“Holidays and Holy Days” seeks to understand the relationship between event, ritual, and urban form in a heavily layered site in the city of Rapperswil, a small urban node that strategically sits on a steep peninsula along the narrowest stretch of Lake Zürich in northeastern Switzerland. The project bridges two parallel veins of research: one dealing with site and its physical and cultural layers; and one dealing with a program that would mediate these physical and cultural palimpsests. These two veins of research ultimately culminate with the design of a Festhalle (festival hall) for the celebration of Catholic pilgrimage and local civic rituals—a program that is intentionally ambiguous, and remains inextricably tied to the narratives associated with religious festivities in the city.
Participant Name: Mauricio Vieto
Country: United Kingdom
SITE: Sited on a triangular peninsula overlooking Lake Zürich, Rapperswil has historically mediated various physical, political, and cultural thresholds. The peninsula stands at the political boundaries of Zurich, Sankt Gallen, and Schwyz, and has remained the only crossing point between the two banks of the lake since Neolithic times. As such, it is a key transit zone for merchants along the Saint Gotthard Pass, as well as pilgrims along Saint Jacob’s Way en route to Santiago de Compostela. Today, Rapperswil hosts a major railway crossing, linking Zürich with Vienna, Basel, and Chur. The project distills the multiple historical layers on the site, looking at milestone events (i.e. military sieges, political takeovers) vis-à-vis the development of the city in concentric rings (each marking the location of every subsequent fortified wall), and the envisioning of a fortified citadel, never to be completed.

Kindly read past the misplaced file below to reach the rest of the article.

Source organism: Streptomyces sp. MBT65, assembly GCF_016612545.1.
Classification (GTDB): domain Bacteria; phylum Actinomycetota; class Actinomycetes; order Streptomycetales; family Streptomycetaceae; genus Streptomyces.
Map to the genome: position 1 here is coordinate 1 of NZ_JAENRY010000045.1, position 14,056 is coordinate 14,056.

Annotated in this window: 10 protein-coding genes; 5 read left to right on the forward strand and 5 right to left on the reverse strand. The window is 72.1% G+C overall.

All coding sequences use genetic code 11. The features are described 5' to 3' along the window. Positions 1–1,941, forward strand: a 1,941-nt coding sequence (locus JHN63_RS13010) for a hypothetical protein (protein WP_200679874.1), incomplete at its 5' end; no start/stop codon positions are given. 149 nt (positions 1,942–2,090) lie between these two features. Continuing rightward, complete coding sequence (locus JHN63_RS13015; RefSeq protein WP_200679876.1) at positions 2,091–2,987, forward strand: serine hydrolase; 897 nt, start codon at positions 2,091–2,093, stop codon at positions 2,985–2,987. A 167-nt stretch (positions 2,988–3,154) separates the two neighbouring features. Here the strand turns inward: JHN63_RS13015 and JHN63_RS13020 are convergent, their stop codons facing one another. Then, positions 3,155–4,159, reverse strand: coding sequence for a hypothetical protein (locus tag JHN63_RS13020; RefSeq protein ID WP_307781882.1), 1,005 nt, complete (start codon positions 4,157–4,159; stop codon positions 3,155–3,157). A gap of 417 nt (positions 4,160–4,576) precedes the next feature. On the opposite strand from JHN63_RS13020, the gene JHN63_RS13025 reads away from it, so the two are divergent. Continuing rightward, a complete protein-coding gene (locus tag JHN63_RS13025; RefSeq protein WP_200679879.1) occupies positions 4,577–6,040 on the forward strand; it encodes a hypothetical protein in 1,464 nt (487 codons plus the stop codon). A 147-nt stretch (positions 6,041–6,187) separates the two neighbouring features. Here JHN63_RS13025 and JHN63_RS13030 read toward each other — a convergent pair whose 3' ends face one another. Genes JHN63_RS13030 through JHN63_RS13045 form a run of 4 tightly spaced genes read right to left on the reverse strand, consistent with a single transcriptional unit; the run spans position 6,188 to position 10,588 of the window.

The project is sited on a stone plinth on axis with the city castle, which doubled as a military training ground, a lookout point for the local militia, and a protective infrastructure for the capuchin cloister.
RITUAL: The project analyzes the processional route that encircles the city, articulating the threshold between secular programs (i.e. civic plaza and castle) and religious infrastructures (the cathedral and the Capuchin cloister). During festival seasons, the clergy hosts theatrical processions along the ring of the medieval city. Citizens build temporary altarpieces along the processional route, venerating various saints and martyrs. The terraces along the Festhalle gather these civic programs, becoming a node along the processional itinerary.
URBAN FORM: Located on the steep banks of the lake, the Festhalle embeds itself into the existing medieval stone plinth adjacent to the city castle. Conceived as a series of indoor halls and outdoor terraces, the building is an infrastructure that bridges two distinct programs: the city castle (and now civic museum) on the east, and a 12th century Capuchin monastery on the west. Most importantly, the building completes a processional loop around the city, to be used during the celebration of Advent, Easter, and other holidays tied to the narratives of faith and pilgrimage. At an urban scale, the building profits from (and further informs) a ceremonial axis that links the local Cathedral, the city castle, and the Capuchin monastery.